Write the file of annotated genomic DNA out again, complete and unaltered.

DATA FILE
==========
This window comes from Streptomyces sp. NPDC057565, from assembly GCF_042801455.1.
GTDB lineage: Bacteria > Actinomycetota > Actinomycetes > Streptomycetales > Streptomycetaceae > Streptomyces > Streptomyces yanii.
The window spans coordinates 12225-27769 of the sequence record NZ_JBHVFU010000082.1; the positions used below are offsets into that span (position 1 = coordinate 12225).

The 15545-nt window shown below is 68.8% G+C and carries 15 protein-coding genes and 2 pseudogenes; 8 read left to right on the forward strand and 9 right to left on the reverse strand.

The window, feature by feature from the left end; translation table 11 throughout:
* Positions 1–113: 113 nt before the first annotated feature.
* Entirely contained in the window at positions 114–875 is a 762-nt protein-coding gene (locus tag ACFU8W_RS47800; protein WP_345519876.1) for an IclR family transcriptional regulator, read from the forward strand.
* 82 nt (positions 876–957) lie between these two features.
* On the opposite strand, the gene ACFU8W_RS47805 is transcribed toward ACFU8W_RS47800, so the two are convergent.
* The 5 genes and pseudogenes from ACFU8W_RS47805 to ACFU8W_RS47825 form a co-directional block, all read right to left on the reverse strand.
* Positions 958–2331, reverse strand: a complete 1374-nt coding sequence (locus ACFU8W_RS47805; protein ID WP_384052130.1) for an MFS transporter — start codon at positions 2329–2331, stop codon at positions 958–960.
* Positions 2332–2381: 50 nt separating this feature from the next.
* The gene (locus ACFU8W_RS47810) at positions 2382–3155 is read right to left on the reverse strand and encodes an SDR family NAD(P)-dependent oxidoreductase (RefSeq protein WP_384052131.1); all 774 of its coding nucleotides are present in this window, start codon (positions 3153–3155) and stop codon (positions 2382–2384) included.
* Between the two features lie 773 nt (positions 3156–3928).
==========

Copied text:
This window comes from Streptomyces sp. NPDC057565, from assembly GCF_042801455.1.
GTDB lineage: Bacteria > Actinomycetota > Actinomycetes > Streptomycetales > Streptomycetaceae > Streptomyces > Streptomyces yanii.
The window spans coordinates 12225-27769 of the sequence record NZ_JBHVFU010000082.1; the positions used below are offsets into that span (position 1 = coordinate 12225).

The 15545-nt window shown below is 68.8% G+C and carries 15 protein-coding genes and 2 pseudogenes; 8 read left to right on the forward strand and 9 right to left on the reverse strand.

The window, feature by feature from the left end; translation table 11 throughout:
* Positions 1–113: 113 nt before the first annotated feature.
* Entirely contained in the window at positions 114–875 is a 762-nt protein-coding gene (locus tag ACFU8W_RS47800; protein WP_345519876.1) for an IclR family transcriptional regulator, read from the forward strand.
* 82 nt (positions 876–957) lie between these two features.
* On the opposite strand, the gene ACFU8W_RS47805 is transcribed toward ACFU8W_RS47800, so the two are convergent.
* The 5 genes and pseudogenes from ACFU8W_RS47805 to ACFU8W_RS47825 form a co-directional block, all read right to left on the reverse strand.
* Positions 958–2331, reverse strand: a complete 1374-nt coding sequence (locus ACFU8W_RS47805; protein ID WP_384052130.1) for an MFS transporter — start codon at positions 2329–2331, stop codon at positions 958–960.
* Positions 2332–2381: 50 nt separating this feature from the next.
* The gene (locus ACFU8W_RS47810) at positions 2382–3155 is read right to left on the reverse strand and encodes an SDR family NAD(P)-dependent oxidoreductase (RefSeq protein WP_384052131.1); all 774 of its coding nucleotides are present in this window, start codon (positions 3153–3155) and stop codon (positions 2382–2384) included.
* Between the two features lie 773 nt (positions 3156–3928).